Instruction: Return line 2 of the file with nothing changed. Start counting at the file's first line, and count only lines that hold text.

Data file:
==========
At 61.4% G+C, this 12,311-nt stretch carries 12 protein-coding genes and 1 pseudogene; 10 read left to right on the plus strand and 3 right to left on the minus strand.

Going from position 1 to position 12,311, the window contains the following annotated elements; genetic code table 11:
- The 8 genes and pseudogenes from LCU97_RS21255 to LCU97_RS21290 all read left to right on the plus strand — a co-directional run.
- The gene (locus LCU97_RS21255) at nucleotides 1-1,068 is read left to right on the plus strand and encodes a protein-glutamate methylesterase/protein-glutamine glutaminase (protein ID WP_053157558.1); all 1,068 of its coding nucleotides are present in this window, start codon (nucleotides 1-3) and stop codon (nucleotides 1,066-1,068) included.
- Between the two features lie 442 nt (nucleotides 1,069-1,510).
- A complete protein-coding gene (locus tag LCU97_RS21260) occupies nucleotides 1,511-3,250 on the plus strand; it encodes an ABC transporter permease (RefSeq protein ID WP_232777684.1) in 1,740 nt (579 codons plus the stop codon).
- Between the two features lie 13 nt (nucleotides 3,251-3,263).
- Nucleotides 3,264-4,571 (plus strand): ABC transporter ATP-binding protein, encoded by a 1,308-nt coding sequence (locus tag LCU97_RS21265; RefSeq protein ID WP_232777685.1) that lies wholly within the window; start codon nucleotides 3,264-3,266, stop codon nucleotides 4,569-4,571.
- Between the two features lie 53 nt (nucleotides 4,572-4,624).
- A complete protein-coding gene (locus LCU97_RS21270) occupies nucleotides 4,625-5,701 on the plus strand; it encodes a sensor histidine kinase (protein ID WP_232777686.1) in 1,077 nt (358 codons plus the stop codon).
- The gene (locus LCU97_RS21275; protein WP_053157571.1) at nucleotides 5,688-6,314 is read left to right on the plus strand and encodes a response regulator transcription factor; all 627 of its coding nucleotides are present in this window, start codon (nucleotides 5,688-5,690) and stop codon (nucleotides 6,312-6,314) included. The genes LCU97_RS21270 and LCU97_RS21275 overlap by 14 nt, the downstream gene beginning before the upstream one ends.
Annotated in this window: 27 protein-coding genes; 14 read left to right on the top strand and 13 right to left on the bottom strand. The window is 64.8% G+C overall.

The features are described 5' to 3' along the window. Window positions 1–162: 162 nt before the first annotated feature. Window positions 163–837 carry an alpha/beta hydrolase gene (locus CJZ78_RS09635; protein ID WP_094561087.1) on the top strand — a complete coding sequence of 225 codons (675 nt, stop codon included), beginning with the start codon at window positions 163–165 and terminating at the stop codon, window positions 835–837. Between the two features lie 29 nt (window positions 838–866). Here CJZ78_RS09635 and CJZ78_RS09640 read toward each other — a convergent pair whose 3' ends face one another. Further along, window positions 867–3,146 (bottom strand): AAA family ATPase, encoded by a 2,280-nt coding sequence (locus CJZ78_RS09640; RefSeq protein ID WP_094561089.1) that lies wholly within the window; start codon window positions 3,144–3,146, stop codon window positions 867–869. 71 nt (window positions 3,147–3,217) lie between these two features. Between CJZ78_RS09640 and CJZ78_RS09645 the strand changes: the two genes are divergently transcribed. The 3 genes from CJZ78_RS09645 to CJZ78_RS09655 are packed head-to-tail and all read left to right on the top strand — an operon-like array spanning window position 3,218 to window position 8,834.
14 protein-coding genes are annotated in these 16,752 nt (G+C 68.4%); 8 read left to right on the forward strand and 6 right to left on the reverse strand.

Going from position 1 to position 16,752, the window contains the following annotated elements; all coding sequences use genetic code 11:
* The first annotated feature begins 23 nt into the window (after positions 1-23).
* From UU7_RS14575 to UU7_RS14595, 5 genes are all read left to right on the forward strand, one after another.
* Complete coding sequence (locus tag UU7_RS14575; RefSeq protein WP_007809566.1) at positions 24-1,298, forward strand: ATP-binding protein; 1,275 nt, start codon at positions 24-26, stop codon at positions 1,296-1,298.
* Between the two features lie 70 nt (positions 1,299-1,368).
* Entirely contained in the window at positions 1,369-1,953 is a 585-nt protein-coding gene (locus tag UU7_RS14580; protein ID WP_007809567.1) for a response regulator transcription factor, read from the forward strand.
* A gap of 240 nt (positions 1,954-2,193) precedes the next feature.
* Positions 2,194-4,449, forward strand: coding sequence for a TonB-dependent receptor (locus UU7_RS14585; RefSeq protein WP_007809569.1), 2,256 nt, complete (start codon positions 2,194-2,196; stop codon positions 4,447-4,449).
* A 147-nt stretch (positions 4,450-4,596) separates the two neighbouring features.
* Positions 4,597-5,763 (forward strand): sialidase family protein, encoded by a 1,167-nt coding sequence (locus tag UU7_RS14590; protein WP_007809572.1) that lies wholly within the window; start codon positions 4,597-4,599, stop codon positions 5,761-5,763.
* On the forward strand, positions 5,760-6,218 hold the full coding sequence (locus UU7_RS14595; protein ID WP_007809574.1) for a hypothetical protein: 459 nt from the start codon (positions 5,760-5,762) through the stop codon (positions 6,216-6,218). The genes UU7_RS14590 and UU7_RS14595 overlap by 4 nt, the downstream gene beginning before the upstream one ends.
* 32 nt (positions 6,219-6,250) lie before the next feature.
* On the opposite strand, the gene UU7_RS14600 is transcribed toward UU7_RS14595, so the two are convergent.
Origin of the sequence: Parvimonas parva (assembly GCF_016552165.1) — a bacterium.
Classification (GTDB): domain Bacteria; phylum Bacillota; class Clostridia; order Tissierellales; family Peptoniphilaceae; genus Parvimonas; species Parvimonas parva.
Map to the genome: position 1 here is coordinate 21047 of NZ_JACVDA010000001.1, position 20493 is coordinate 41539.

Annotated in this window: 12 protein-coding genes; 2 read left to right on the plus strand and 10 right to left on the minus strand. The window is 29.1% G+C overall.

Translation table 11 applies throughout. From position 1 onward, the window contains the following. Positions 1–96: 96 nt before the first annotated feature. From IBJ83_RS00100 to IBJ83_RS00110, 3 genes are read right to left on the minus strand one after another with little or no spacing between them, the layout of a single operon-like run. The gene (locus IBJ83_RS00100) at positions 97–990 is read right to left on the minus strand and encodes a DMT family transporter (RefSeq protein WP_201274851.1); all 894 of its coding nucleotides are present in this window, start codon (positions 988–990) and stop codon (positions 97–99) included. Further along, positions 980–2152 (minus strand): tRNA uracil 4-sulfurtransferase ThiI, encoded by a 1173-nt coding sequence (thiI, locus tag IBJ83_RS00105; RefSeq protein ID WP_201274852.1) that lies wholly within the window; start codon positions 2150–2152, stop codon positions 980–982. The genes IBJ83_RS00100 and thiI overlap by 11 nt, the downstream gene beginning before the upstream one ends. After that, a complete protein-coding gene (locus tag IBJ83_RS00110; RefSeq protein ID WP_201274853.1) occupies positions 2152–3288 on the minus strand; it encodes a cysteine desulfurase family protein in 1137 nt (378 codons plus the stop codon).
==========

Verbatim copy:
Going from position 1 to position 12,311, the window contains the following annotated elements; genetic code table 11: